WWBRD: one reader's answer

In light of challenges facing NASA's Space Shuttle program, BoingBoing recently asked the question, "what would Burt Rutan do?" Many wrote in with possible answers, but the golden jackhammer prize goes to reader Brady Hauth, who says:

Pungent greetings, indefatigable Xeni, Midas of vivacity!

The specific energy required to reach the altitude SpaceShipOne (SS1) reached is this, corresponding to this speed. Orbits are only stable above around 180 km. A 200 km orbit requires a speed of 7.78 km/s, so getting into a 200 km high orbit requires a specific energy of this, corresponding to this speed. That's 7.54159384 times faster! The formula for the speed of a rocket tells us that to go that much faster requires 693.390852 times as much rocket.

The exact cost of SS1 isn't public, but was probably between $20 and $50 million – I'll say $30 million here. Scaling this up to a low earth orbit capable rocket, we get $20.8 billion. I'm estimating the payload of SpaceShipOne at 400 kg from the rules. The shuttle launches 24,400 kg61 times as much. Scaling costs up to something that size, we get $1.2688 trillion The costs of the shuttle program over its entire life? About $145 billion.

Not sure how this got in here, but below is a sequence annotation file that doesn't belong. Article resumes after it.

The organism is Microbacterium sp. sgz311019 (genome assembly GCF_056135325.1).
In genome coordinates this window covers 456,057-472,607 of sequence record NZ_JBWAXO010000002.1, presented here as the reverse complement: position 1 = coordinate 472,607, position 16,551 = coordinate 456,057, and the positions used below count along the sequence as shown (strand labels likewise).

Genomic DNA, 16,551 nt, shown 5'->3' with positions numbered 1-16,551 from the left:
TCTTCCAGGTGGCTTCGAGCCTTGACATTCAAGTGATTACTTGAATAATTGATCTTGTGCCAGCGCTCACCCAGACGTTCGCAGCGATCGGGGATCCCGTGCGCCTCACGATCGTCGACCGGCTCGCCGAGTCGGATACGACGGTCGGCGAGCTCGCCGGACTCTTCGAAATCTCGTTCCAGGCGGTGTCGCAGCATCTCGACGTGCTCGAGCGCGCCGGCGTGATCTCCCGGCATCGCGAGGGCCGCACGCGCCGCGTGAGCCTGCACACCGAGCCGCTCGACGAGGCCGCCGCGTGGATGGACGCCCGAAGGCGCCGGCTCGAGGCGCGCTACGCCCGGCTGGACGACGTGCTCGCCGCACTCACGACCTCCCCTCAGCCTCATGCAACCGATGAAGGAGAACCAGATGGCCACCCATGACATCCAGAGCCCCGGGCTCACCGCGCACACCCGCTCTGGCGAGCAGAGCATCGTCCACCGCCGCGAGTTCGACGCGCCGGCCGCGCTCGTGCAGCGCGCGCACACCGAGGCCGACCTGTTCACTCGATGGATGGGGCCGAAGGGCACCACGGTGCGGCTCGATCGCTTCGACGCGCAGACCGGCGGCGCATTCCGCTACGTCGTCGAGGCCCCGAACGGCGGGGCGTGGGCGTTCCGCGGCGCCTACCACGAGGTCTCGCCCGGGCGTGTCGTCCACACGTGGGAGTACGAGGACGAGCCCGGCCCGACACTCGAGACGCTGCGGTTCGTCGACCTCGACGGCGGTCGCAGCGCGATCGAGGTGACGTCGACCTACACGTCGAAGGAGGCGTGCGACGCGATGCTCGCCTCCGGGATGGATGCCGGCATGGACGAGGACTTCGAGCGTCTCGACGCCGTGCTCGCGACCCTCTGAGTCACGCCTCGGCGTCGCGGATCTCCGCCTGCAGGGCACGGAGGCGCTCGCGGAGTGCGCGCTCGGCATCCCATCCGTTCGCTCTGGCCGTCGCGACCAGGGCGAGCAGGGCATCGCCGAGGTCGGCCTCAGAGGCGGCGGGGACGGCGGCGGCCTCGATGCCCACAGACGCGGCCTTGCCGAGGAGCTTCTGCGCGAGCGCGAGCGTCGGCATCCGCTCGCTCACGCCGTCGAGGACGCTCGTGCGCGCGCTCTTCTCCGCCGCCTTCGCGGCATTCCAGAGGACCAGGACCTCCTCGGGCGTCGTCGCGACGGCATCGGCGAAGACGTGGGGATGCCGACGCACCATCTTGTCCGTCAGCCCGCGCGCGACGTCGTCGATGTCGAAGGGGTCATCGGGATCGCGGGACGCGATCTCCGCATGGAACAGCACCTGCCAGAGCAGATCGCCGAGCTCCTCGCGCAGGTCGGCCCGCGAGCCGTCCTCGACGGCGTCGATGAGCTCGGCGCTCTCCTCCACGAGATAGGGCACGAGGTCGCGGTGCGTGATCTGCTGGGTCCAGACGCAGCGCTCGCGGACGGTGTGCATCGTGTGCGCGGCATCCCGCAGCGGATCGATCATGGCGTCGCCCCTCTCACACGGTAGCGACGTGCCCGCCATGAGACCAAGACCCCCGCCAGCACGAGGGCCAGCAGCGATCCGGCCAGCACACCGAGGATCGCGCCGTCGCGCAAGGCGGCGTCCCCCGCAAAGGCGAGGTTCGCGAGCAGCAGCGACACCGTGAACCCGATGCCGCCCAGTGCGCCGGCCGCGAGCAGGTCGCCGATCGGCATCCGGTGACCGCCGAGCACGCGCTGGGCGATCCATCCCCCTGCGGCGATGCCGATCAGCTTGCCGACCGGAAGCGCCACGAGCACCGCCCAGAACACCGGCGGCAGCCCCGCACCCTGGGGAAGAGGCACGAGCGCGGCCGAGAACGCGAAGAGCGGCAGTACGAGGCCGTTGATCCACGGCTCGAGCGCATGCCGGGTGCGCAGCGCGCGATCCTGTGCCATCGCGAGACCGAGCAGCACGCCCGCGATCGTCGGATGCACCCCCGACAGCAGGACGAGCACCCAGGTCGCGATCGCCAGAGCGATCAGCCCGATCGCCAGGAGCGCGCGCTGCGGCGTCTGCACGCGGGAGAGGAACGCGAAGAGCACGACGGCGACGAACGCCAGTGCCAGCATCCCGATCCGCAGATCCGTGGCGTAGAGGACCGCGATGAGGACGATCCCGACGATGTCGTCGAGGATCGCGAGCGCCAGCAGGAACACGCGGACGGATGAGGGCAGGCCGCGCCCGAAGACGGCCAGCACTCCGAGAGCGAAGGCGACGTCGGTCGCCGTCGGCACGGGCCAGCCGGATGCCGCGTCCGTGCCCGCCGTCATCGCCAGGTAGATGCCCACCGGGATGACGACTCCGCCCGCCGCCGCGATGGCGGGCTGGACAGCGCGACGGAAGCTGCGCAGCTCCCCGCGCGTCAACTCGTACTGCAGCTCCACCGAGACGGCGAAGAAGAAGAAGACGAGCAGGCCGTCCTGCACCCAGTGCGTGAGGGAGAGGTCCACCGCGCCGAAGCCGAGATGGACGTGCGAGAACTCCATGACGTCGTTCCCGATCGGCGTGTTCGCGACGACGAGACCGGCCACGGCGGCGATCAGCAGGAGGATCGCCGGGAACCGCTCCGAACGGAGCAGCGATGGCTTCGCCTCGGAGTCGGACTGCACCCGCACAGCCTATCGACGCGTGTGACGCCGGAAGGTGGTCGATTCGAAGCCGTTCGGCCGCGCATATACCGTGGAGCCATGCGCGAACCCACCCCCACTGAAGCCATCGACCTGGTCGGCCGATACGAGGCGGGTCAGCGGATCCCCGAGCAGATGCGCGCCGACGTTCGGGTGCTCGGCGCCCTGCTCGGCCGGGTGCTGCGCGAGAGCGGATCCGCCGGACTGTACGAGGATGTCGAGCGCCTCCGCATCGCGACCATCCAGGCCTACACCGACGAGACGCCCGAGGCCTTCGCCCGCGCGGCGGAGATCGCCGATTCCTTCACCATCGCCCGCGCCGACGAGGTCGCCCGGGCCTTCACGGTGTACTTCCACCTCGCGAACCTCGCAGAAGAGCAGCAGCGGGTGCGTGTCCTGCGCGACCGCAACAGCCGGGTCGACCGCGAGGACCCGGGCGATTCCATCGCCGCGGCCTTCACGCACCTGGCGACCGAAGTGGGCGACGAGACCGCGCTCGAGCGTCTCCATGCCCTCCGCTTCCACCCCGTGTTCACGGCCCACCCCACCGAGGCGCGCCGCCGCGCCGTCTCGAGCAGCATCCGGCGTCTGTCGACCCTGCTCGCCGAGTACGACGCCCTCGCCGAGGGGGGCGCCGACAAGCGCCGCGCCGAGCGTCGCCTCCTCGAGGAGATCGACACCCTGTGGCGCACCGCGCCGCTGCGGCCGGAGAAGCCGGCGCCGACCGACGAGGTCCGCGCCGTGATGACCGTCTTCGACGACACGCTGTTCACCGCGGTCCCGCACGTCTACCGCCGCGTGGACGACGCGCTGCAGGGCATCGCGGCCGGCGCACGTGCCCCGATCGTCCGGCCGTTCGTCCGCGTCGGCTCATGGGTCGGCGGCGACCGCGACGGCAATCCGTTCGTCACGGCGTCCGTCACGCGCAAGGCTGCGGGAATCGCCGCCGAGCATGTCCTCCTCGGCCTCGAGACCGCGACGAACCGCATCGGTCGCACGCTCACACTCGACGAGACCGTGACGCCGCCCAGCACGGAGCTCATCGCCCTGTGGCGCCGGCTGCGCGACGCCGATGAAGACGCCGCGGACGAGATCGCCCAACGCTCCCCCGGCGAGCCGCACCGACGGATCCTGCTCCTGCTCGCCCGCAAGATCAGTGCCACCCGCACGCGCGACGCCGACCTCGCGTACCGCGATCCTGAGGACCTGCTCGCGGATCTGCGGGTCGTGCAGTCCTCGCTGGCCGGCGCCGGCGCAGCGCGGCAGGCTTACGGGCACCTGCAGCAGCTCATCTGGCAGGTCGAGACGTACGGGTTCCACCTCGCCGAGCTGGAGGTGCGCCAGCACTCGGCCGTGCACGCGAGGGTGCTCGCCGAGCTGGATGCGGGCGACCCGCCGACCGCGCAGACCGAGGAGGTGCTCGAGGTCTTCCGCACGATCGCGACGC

Add in the costs of protecting the craft from re-entry from actual orbit, and things start to look expensive.

Now, one can get higher specific impulses than Rutan did, which reduces that number above the e. It makes for more expensive engines, but it doesn't have to cost nearly as much as it costs NASA. (Maybe they're paying people to make presentations like this one from the military?) One can argue that Rutan could make a design that could make orbit cheaply. However, his building SS1 is not good evidence of that. That is a completely different requirement requiring entirely different engineering. A much harder and much more expensive requirement.

Previously on Boing Boing: WWBRD?